“No. I’m fine. Mom needs me. Dad’s kind of freaking out, though. ”
“Did he puke yet?” Henry asked, sitting back down on the couch. I laughed, but then saw from his face that he was serious.
“He threw up when you were coming. Almost fainted on the floor. Not that I can blame him. But the dude was a mess, the doctors wanted to kick him out . . . said they were going to if you didn’t come out within a half hour. That got your mom so pissed off she pushed you out five minutes later. ” Henry smiled, leaning back into the sofa. “So the story goes. But I’ll tell you this: He cried like a motherfucking baby when you were born. ”
“I’ve heard that part. ”
“Heard what part?” Dad asked breathlessly. He grabbed the bag from Henry. “Taco Bell, Henry?”
“Dinner of champions,” Henry said.
“It’ll do. I’m starving. It’s intense in there. Got to keep up my strength. ”
Henry winked at me. Dad pulled out a burrito and offered one to me. I shook my head. Dad had started unwrapping his meal when Mom let out a growl and then started screaming at the midwife that she was ready to push.
The midwife poked her head out the door. “I think we’re getting close, so maybe you should save dinner for later,” she said. “Come on back. ”
Henry practically bolted out the front door. I followed Dad into the bedroom where Mom was sitting now, panting like a sick dog. “Would you like to watch?” the midwife asked Dad, but he just swayed and turned a pale shade of green.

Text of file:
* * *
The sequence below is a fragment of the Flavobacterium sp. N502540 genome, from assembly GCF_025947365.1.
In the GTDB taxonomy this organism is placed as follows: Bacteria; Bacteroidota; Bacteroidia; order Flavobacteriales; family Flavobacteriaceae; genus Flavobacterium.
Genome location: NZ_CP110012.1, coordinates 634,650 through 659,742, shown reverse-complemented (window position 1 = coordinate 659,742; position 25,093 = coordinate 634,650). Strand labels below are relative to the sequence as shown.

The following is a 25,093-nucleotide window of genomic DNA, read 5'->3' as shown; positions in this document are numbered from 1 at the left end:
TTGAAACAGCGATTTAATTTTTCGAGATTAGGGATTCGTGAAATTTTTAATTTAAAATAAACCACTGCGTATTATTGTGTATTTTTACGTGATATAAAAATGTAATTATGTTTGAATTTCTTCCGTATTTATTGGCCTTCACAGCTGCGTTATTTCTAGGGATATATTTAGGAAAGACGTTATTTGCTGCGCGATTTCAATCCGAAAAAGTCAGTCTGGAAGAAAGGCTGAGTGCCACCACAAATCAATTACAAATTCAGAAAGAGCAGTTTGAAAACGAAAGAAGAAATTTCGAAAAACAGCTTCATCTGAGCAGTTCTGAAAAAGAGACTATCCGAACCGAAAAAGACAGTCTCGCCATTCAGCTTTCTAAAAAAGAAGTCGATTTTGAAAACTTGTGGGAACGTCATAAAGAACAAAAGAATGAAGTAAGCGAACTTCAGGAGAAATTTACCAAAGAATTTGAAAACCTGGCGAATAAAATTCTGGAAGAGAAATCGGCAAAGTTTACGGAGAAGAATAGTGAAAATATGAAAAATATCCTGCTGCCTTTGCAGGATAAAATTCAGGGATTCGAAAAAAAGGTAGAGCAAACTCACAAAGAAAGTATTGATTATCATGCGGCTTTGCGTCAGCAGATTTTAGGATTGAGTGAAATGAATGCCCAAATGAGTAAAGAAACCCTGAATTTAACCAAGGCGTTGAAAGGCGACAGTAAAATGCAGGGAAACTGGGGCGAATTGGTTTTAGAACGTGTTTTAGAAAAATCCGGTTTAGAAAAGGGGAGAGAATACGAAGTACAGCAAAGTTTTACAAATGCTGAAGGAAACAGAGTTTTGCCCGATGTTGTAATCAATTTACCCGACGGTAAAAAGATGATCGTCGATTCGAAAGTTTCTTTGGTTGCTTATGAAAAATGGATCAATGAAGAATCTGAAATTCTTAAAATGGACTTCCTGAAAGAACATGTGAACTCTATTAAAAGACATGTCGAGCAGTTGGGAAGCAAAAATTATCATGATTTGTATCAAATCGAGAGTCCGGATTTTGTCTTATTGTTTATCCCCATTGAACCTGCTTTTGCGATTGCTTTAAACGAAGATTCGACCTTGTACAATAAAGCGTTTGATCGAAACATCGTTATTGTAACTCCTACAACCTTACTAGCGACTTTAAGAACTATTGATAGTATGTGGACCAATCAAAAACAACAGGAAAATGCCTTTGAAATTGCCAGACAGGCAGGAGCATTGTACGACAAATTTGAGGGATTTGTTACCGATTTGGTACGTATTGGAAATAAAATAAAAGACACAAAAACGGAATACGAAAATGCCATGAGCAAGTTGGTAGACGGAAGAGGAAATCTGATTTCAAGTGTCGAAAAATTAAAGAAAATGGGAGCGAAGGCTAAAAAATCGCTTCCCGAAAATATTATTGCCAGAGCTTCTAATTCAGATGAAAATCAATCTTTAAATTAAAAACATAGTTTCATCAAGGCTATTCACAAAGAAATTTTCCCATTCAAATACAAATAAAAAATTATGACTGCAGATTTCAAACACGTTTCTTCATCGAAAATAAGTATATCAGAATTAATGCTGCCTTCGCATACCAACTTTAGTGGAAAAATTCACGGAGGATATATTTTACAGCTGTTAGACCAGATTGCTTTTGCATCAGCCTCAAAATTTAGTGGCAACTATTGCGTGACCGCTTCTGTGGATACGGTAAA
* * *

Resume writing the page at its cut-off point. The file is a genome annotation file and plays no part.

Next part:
“I’m probably better up here,” he said, grasping Mom’s hand, which she violently shook off.
No one asked me if I wanted to watch. I just automatically went to stand next to the midwife. It was pretty gross, I’ll admit. Lots of blood. And I’d certainly never seen my mom so full-on frontal before. But it felt strangely normal for me to be there. The midwife was telling Mom to push, then hold, then push. “Go baby, go baby, go baby go,” she chanted. “You’re almost there!” she cheered. Mom looked like she wanted to smack her.
When Teddy slid out, he was head up, facing the ceiling, so that the first thing he saw was me. He didn’t come out squalling like you see on TV. He was just quiet. His eyes were open, staring straight at me. He held my gaze as the midwife suctioned out his nose. “It’s a boy,” she shouted.
The midwife put Teddy on Mom’s belly. “Do you want to cut the cord?” she asked Dad. Dad waved his hands no, too overcome or nauseous to speak.
“I’ll do it,” I offered.
The midwife held the cord taut and told me where to cut. Teddy lay still, his gray eyes wide open, still staring at me.
Mom always said that it was because Teddy saw me first, and because I cut his cord, that somewhere deep down he thought I was his mother. “It’s like those goslings,” Mom joked. “Imprinting on a zoologist, not the mama goose, because he was the first one they saw when they hatched. ”
She exaggerated. Teddy didn’t really think I was his mother, but there were certain things that only I could do for him. When he was a baby and going through his nightly fussy period, he’d only calm down after I played him a lullaby on my cello. When he started getting into Harry Potter, only I was allowed to read a chapter to him every night. And when he’d skin a knee or bump his head, if I was around he would not stop crying until I bestowed a magic kiss on the injury, after which he’d miraculously recover.
I know that all the magic kisses in the world probably couldn’t have helped him today. But I would do anything to have been able to give him one.
10:40 P. M.
I run away.
I leave Adam, Kim, and Willow in the lobby and I just start careening through the hospital. I don’t realize I’m looking for the pediatric ward until I get there. I tear through the halls, past rooms with nervous four-year-olds sleeping restlessly before tomorrow’s tonsillectomies, past the neonatal ICU with babies the size of fists, hooked up to more tubes than I am, past the pediatric oncology unit where bald cancer patients sleep under cheerful murals of rainbows and balloons. I’m looking for him, even though I know I won’t find him. Still, I have to keep looking.